OK

Three thoughts upon reading the upcoming NYT Mag profile of the former congressman, to whom I can't refer, by law, without using the adjective "disgraced" in the same sentence.

1. As scandals go, this wasn't a huge one, really—what he injured was his marriage, not the public trust or public resources (except for whatever de minimis amount of tweet-flirting/sexting he was doing with government equipment)—and as the article explains, it came from impulses which must be natural to many public figures:

“Part of the challenge of getting to the bottom of it for me,” he said, “is that I viewed it as so frivolous that it didn’t spark a lot of, like, ‘O.K., I started doing it on this day’ or ‘O.K., now I’m crossing a Rubicon.’ For a thoughtful person, it’s remarkable how little thought I really gave to it until it was too late. But I think a lot of it came down to: I was in a world and a profession that had me wanting people’s approval. By definition, when you are a politician, you want people to like you, you want people to respond to what you’re doing, you want to learn what they want to hear so you can say it to them. Twitter and Facebook allowed for me — not only could I go to a town-hall meeting or a senior center or in front of the TV camera, but now I could sit and hear what people were saying all around. Search your name on Google, begat read comments on your Facebook page, begat looking at what people are saying about you on Twitter, to then trying to engage them. ‘Oh, you should like me!’ ‘No, that’s wrong!’ or ‘Thank you very much!’ And it just started to blur into this desire to engage in it all the time. Someone stops me in the airport and says, ‘Wow, you’re amazing.’ Well, O.K., now, at 2 o’clock in the morning, I can come home from playing hockey and I can find someone saying, ‘Oh, that was great’ or ‘You’re an idiot.’ So somewhere in there it got to a place where I was trying to engage people in nothing about being a politician. Or sometimes it would start out about politics and then, ‘You’re a great guy.’ ‘Oh, thanks, you’re great, too.’ ‘I think you’re handsome.’ ‘Oh, that’s great.’ And there just wasn’t much of me who was smart enough, sensitive enough, in touch with my own things, understanding enough about the disrespect and how dishonorable it was to be doing that. It didn’t seem to occupy a real space in my feelings. I think it would be pretty surprising to a lot of people: What was he thinking?” He scrunched up his face and shoulders. “I wasn’t really thinking. What does this mean that I’m doing this? Is this risky behavior? Is this smart behavior? To me, it was just another way to feed this notion that I want to be liked and admired.”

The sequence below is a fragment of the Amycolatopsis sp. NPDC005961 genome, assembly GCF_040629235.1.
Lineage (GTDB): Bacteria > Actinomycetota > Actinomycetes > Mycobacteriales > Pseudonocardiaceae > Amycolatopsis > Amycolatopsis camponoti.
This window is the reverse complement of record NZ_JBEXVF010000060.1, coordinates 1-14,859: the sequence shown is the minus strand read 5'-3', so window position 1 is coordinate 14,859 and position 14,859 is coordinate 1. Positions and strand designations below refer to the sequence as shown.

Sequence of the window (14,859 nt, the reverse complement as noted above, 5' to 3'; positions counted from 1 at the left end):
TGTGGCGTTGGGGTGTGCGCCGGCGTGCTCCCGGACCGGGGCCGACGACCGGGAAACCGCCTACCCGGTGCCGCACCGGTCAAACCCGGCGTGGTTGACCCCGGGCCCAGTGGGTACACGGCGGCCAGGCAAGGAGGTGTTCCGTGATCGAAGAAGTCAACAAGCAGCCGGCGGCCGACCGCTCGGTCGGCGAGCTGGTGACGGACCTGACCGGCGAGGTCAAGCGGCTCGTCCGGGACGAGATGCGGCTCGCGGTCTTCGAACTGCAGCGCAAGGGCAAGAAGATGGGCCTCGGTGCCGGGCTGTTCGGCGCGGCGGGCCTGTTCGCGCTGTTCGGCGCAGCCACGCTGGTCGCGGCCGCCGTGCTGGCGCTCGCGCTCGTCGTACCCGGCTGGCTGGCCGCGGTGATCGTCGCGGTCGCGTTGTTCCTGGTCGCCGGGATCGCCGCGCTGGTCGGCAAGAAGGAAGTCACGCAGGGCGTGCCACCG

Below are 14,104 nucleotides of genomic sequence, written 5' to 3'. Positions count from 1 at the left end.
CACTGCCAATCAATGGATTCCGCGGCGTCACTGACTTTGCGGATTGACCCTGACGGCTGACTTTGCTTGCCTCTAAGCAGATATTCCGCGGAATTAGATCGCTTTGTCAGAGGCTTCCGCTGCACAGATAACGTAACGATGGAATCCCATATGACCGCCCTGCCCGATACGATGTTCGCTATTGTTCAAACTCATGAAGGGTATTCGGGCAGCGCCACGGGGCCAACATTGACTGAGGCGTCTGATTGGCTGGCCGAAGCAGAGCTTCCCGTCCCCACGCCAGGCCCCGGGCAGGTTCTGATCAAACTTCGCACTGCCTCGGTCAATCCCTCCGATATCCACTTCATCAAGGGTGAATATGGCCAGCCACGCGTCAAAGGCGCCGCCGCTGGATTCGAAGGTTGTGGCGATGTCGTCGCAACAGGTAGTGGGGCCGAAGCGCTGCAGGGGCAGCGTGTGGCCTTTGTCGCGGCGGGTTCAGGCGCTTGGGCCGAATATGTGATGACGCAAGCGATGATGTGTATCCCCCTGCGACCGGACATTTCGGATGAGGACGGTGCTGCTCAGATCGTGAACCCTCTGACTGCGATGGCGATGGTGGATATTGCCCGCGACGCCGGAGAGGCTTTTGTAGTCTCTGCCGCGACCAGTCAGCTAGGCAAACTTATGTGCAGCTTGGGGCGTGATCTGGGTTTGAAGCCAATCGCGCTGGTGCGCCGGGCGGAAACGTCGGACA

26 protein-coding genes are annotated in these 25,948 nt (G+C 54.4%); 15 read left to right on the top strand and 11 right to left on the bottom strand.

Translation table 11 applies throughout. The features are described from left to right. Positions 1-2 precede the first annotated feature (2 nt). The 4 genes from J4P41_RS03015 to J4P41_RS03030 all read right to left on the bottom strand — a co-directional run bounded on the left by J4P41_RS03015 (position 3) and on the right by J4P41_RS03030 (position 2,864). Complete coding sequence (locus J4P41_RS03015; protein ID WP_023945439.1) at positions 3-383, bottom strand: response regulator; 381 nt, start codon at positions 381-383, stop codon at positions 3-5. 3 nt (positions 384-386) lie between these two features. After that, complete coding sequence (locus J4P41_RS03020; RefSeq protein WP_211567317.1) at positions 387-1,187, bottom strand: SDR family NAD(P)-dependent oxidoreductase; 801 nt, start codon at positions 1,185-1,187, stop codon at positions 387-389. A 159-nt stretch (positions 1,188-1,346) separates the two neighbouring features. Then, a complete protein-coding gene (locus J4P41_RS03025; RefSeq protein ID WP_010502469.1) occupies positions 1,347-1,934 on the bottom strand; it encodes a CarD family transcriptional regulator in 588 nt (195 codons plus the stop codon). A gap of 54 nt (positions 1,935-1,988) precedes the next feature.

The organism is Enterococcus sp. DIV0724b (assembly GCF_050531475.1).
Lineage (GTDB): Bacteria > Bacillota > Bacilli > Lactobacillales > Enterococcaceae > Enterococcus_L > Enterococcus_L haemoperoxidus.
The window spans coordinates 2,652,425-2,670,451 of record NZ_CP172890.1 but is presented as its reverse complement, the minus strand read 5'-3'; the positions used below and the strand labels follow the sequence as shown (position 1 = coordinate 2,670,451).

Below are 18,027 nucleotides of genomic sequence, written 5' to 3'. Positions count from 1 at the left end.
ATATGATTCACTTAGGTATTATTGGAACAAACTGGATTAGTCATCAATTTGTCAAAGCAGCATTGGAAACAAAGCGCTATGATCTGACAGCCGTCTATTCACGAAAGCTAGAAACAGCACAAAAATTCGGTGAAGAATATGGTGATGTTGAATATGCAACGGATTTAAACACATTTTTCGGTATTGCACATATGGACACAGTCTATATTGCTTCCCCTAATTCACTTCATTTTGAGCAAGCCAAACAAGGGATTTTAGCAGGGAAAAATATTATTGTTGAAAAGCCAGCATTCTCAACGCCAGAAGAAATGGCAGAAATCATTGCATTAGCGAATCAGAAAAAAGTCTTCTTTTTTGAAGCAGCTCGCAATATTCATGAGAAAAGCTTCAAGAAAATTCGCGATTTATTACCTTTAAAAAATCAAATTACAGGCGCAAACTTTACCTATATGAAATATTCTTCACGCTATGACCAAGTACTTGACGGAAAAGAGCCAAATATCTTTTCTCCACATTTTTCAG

2. What bugs me most about the incident, still, was how he reacted to getting caught—denying his involvement, claiming he had been hacked or pranked, sending well-meaning Kossacks into spinning elaborate theories as to how Weiner couldn't possibly have been guilty, as though we had never before seen a male politician involved in extramarital activity, even after he admitted he couldn't say "with certitude" that it wasn't his genitals in those pictures. The identity of the alleged perpetrator and that of his opponents led many here to use less than their best judgment in assessing the situation, but what's more important is that Weiner had to know he couldn't get away with this, right? Was it arrogance, recklessness, or something else which prompted those days of denials?

So it's not the lack of judgment which led him into these activities which bothers me as much as the lack of judgment which led him to believe there would be no consequences even after he was caught.  Had he admitted his poor judgment on day one, he might never had had to resign.

3. Should he run for mayor, or any public office again? Honestly, I think John Edwards has now set the bar so low in terms of what marital violations the public can conceive of a politician committing that anything less reckless than Edwards' behavior—a wife not dying of cancer, not impregnating someone else—will probably receive a second chance from the public. And in Weiner's case, YMMV on how you assess the gravity of what I'd call his emotional infidelity, insofar as there were no in-person acts, though the number of women apparently involved may adjust your math.

I am not a New Yorker, but here's what I'd want to learn from Weiner over the course of a campaign: What caused the errors in judgment to lead you to think you could lie your way out of it? Have you been humbled enough to do better the next time? And are you running again just so you can say that you've been "redeemed," or are there still meaningful things you want to accomplish in public life?

It's been forever since I've done a poll. The diary feels like it could use one.

Originally posted to Adam B on Wed Apr 10, 2013 at 12:48 PM PDT.

Also republished by Daily Kos.

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